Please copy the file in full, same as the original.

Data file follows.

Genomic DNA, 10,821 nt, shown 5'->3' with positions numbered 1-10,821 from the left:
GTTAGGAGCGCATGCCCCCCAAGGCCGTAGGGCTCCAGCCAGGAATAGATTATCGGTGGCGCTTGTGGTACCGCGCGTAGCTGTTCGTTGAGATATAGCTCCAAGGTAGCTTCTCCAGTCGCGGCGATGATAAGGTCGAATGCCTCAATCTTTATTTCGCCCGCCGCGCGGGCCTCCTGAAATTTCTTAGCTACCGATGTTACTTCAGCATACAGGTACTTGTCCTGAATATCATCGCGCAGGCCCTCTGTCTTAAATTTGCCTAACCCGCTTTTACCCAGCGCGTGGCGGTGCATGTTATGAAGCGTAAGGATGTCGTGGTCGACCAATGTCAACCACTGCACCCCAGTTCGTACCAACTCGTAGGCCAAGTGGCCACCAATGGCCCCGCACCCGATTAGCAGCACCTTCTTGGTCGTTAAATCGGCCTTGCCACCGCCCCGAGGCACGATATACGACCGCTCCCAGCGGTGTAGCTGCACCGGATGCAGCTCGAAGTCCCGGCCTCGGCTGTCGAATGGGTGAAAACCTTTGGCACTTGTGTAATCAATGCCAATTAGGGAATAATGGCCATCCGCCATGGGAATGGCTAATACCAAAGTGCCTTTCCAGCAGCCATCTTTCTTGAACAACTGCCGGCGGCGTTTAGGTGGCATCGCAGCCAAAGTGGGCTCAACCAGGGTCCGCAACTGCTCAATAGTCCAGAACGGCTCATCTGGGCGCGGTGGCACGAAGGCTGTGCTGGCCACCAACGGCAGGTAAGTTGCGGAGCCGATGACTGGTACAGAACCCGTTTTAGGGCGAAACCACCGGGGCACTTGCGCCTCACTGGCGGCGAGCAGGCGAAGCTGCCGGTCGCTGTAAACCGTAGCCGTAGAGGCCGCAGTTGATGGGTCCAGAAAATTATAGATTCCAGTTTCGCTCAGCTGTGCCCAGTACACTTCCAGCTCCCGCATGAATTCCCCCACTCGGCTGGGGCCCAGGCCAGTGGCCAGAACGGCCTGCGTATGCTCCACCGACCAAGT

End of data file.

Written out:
Genomic DNA, 10,821 nt, shown 5'->3' with positions numbered 1-10,821 from the left:
GTTAGGAGCGCATGCCCCCCAAGGCCGTAGGGCTCCAGCCAGGAATAGATTATCGGTGGCGCTTGTGGTACCGCGCGTAGCTGTTCGTTGAGATATAGCTCCAAGGTAGCTTCTCCAGTCGCGGCGATGATAAGGTCGAATGCCTCAATCTTTATTTCGCCCGCCGCGCGGGCCTCCTGAAATTTCTTAGCTACCGATGTTACTTCAGCATACAGGTACTTGTCCTGAATATCATCGCGCAGGCCCTCTGTCTTAAATTTGCCTAACCCGCTTTTACCCAGCGCGTGGCGGTGCATGTTATGAAGCGTAAGGATGTCGTGGTCGACCAATGTCAACCACTGCACCCCAGTTCGTACCAACTCGTAGGCCAAGTGGCCACCAATGGCCCCGCACCCGATTAGCAGCACCTTCTTGGTCGTTAAATCGGCCTTGCCACCGCCCCGAGGCACGATATACGACCGCTCCCAGCGGTGTAGCTGCACCGGATGCAGCTCGAAGTCCCGGCCTCGGCTGTCGAATGGGTGAAAACCTTTGGCACTTGTGTAATCAATGCCAATTAGGGAATAATGGCCATCCGCCATGGGAATGGCTAATACCAAAGTGCCTTTCCAGCAGCCATCTTTCTTGAACAACTGCCGGCGGCGTTTAGGTGGCATCGCAGCCAAAGTGGGCTCAACCAGGGTCCGCAACTGCTCAATAGTCCAGAACGGCTCATCTGGGCGCGGTGGCACGAAGGCTGTGCTGGCCACCAACGGCAGGTAAGTTGCGGAGCCGATGACTGGTACAGAACCCGTTTTAGGGCGAAACCACCGGGGCACTTGCGCCTCACTGGCGGCGAGCAGGCGAAGCTGCCGGTCGCTGTAAACCGTAGCCGTAGAGGCCGCAGTTGATGGGTCCAGAAAATTATAGATTCCAGTTTCGCTCAGCTGTGCCCAGTACACTTCCAGCTCCCGCATGAATTCCCCCACTCGGCTGGGGCCCAGGCCAGTGGCCAGAACGGCCTGCGTATGCTCCACCGACCAAGT